Historic George Everest House Reopens as Map Museum in India

The world’s tallest peak has always commanded human reverence. That’s obvious from the Himalayan mountain’s original names: Chomolungma (Goddess Mother of the World) in Tibetan, Sagarmatha (Mother of the Universe) in Nepalese, and Shengmu Feng (the Holy Mother Peak) in Chinese.

The mountain still moves all those who imagine or visit it, but its current western moniker is decidedly less godly. Mount Everest (8,848m) takes its name from George Everest, a British colonial surveyor who likely never saw it. All Everest did was sit at a house and observe the northern boundaries of India at the British Empire’s behest.

George Everest house restoration and history

Everest lived in the strategically placed house from 1832-1843. After that, it fell into dilapidation. Today, the Uttarakhand Tourism Development Board announced it was reopening the structure as a cartographic museum. Extensive repairs went into the building, which the Archaeological Society of India had previously owned and managed.

Heritage carpenters restored the structure using period construction techniques. The restoration did not come cheap, about $3 million, but the tourism ministry hopes that the result will attract visitors worldwide.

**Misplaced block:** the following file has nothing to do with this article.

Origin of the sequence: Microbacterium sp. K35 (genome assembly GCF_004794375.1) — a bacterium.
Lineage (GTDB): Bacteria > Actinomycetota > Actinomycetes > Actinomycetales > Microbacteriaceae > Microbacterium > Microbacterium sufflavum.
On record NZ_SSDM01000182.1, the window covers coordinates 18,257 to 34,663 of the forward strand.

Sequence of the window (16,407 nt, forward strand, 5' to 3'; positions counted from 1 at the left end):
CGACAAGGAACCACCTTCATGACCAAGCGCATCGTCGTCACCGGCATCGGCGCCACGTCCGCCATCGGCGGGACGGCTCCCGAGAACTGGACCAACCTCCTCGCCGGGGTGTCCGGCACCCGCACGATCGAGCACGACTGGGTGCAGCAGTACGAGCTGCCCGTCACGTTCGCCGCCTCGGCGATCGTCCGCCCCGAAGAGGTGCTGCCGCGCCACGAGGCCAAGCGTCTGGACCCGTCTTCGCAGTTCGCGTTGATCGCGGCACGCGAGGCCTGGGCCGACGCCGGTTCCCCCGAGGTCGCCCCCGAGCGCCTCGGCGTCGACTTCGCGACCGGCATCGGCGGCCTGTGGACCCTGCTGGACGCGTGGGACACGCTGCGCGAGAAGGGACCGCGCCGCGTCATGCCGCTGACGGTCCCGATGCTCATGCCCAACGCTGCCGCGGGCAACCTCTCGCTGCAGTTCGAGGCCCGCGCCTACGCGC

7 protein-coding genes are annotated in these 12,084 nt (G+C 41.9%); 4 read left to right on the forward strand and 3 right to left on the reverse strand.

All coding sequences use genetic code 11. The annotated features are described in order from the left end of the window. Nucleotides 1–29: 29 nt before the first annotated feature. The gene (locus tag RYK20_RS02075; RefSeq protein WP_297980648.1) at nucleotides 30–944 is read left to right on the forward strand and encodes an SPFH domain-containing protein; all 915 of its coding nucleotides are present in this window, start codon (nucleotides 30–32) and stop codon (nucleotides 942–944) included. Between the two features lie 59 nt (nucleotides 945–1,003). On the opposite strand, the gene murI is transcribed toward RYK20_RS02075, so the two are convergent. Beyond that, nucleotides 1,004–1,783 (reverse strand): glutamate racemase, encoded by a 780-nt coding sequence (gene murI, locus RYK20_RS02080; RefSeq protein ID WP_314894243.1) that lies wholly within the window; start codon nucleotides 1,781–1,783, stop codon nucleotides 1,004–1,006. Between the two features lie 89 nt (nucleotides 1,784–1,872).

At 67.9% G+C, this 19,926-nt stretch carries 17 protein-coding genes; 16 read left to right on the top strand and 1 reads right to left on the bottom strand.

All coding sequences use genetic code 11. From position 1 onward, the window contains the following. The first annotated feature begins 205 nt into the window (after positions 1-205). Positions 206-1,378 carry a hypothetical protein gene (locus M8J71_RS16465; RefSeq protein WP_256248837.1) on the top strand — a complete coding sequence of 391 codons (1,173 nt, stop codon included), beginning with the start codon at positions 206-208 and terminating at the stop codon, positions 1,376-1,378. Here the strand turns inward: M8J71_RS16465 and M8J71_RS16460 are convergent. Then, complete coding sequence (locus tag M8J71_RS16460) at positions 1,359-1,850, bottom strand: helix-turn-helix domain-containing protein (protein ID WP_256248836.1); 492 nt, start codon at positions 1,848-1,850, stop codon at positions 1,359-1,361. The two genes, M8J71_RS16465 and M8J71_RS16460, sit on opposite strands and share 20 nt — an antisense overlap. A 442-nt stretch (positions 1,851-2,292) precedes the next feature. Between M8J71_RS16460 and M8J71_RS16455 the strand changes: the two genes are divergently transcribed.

“Once the cartography museum is fully equipped, the descendants of Sir George Everest will be invited to see the restored George Everest House,” tourism minister Satpal Maharaj told The Hindustan Times.

Sir George Everest (1790-1866) was a British surveyor and geographer. From 1830 to 1843, he served as Surveyor General of India. History credits him with surveying the meridian arc from the southernmost point of India to Nepal.

george everest

Sir George Everest, Surveyor General of India. Photo: India Today


But Radhanath Sikdar, a so-called “computer” for the Geological Survey of India, first measured the peak’s height. As a result, many think it should bear Sikdar’s name instead.

Everest cartographic museum outlook

It’s unclear precisely what light the cartography museum will shed on George Everest’s accomplishments. You can’t see the mountain from his old house, and the British did not map the peak until well after he had left India.

South face of the world’s tallest peak, photographed from a passing aircraft.


Reports even suggest he protested when officials proposed naming the peak after him. But empirical powers overruled his pleas, and his name ascended to the roof of the world.